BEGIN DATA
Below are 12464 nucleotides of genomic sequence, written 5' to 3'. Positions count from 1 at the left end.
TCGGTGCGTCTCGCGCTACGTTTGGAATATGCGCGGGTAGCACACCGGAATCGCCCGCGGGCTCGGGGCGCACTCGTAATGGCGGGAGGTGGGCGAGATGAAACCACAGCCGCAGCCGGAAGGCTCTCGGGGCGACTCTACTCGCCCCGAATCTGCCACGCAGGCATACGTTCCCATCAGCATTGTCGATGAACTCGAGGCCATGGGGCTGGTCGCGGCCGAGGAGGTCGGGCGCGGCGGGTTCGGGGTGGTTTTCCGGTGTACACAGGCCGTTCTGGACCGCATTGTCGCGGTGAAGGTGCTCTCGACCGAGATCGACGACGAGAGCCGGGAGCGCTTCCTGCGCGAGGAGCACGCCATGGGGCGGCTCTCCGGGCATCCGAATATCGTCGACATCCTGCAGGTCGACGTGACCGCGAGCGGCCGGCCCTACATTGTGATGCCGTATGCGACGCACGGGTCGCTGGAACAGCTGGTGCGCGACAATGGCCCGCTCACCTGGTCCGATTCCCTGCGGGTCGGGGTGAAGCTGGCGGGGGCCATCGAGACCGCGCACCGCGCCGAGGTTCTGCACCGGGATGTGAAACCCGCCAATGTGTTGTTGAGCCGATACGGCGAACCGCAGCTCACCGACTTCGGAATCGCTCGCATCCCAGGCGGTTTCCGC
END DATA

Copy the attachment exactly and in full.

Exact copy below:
Below are 12464 nucleotides of genomic sequence, written 5' to 3'. Positions count from 1 at the left end.
TCGGTGCGTCTCGCGCTACGTTTGGAATATGCGCGGGTAGCACACCGGAATCGCCCGCGGGCTCGGGGCGCACTCGTAATGGCGGGAGGTGGGCGAGATGAAACCACAGCCGCAGCCGGAAGGCTCTCGGGGCGACTCTACTCGCCCCGAATCTGCCACGCAGGCATACGTTCCCATCAGCATTGTCGATGAACTCGAGGCCATGGGGCTGGTCGCGGCCGAGGAGGTCGGGCGCGGCGGGTTCGGGGTGGTTTTCCGGTGTACACAGGCCGTTCTGGACCGCATTGTCGCGGTGAAGGTGCTCTCGACCGAGATCGACGACGAGAGCCGGGAGCGCTTCCTGCGCGAGGAGCACGCCATGGGGCGGCTCTCCGGGCATCCGAATATCGTCGACATCCTGCAGGTCGACGTGACCGCGAGCGGCCGGCCCTACATTGTGATGCCGTATGCGACGCACGGGTCGCTGGAACAGCTGGTGCGCGACAATGGCCCGCTCACCTGGTCCGATTCCCTGCGGGTCGGGGTGAAGCTGGCGGGGGCCATCGAGACCGCGCACCGCGCCGAGGTTCTGCACCGGGATGTGAAACCCGCCAATGTGTTGTTGAGCCGATACGGCGAACCGCAGCTCACCGACTTCGGAATCGCTCGCATCCCAGGCGGTTTCCGC